THE Commission on Audit (COA) called the attention of the Cebu Provincial Government for selling 6.8 hectares of land for P214 million without the state auditors’ approval.
The Province, in response, assured that it is taking steps to identify the officials involved in the sale to give them a chance to shed light on the matter.
In its 2015 report, COA noted the Capitol’s 20 parcels of land.
Of the 20 parcels of land, 10 were part of the Province’s socialized housing program under Ordinance 93-1 that were sold in 2012. The remaining lots were sold to individual people.
COA, however, reported that some of these lots were sold way back in 2002. The state auditors, though, failed to explain why it only pointed out the discrepancy in their 2015 audit report.
Section 380 of Republic Act 7160, or Local Government Code of the Philippines states that disposal of government-owned lots should have the approval of COA regardless of the value or cost involved.
This requirement is also provided in Section 197 (Rule 20) of COA Circular 92-386, which allows local government units to dispose real estate to government or private entity through sealed bids at a price determined by the committee on awards, on three conditions–contract of sale executed by chief executive, approved by the Sanggunian and approved by COA.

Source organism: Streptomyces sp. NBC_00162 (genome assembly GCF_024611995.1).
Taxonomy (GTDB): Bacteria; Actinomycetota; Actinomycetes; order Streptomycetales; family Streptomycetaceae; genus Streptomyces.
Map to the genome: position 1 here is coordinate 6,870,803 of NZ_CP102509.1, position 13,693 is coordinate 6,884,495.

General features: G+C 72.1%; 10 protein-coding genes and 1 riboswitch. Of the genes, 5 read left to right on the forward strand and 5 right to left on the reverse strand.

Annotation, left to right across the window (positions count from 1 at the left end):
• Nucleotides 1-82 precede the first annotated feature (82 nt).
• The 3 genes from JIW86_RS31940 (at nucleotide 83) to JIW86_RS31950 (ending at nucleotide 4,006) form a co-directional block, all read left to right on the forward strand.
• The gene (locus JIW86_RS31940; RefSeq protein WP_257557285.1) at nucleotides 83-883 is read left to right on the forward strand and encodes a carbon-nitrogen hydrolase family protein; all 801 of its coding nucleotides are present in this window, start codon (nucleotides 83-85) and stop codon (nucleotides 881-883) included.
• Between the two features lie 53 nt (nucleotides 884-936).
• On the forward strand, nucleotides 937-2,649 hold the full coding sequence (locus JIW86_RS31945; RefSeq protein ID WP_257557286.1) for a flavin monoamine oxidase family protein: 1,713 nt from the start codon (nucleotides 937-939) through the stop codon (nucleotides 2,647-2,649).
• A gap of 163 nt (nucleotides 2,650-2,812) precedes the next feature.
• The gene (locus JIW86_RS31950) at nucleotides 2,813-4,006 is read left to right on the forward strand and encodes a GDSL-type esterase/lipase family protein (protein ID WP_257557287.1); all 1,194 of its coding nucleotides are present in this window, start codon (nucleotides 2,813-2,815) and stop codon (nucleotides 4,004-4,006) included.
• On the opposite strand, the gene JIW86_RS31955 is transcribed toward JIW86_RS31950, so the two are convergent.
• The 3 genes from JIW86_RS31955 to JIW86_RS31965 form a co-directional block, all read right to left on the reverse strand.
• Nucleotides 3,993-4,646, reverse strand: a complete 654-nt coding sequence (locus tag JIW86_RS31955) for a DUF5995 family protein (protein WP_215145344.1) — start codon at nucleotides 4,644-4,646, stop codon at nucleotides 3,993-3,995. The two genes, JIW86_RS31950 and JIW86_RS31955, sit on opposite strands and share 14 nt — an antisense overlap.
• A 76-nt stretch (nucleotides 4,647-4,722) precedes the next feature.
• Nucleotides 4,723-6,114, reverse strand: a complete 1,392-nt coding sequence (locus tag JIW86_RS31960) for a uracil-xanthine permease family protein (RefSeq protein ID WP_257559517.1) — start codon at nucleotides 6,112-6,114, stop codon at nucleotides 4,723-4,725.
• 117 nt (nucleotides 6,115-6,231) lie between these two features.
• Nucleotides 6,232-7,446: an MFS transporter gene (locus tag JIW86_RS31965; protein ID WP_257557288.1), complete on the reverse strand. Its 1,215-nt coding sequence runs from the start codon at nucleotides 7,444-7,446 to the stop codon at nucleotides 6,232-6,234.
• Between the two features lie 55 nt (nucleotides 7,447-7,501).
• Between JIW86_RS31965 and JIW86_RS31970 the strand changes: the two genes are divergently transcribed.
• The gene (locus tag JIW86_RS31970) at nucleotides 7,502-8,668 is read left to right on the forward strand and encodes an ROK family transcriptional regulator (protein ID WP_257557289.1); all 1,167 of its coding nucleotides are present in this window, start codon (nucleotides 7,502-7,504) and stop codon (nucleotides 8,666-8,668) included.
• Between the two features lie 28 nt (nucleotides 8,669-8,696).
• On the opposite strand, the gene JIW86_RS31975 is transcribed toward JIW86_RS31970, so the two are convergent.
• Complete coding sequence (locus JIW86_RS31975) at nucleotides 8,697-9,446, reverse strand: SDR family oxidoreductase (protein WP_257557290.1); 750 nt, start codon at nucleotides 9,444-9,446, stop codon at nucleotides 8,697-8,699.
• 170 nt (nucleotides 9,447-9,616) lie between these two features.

“Henceforth, we recommend for management to secure approval from COA relative to the disposal of real estate and their improvements prior to the disposal of such properties pursuant to Section 380 of RA 7160 and Section 197 of COA Circular 92-386 without prejudice to the result of the on-going evaluation and review of the above listed lots already disposed by the Province of Cebu without the mandatory COA approval,” read the auditors recommendation.
Provincial Administrator Mark Tolentino, in its Oct. 22, 2015 letter, stated that the Capitol has taken steps to review the audit observation memorandum to identify concerned officials in the previous administration to ask them to explain on the COA observations and to submit documents.
Tolentino vowed to comply with the COA’s requirement when disposing Province-owned real properties.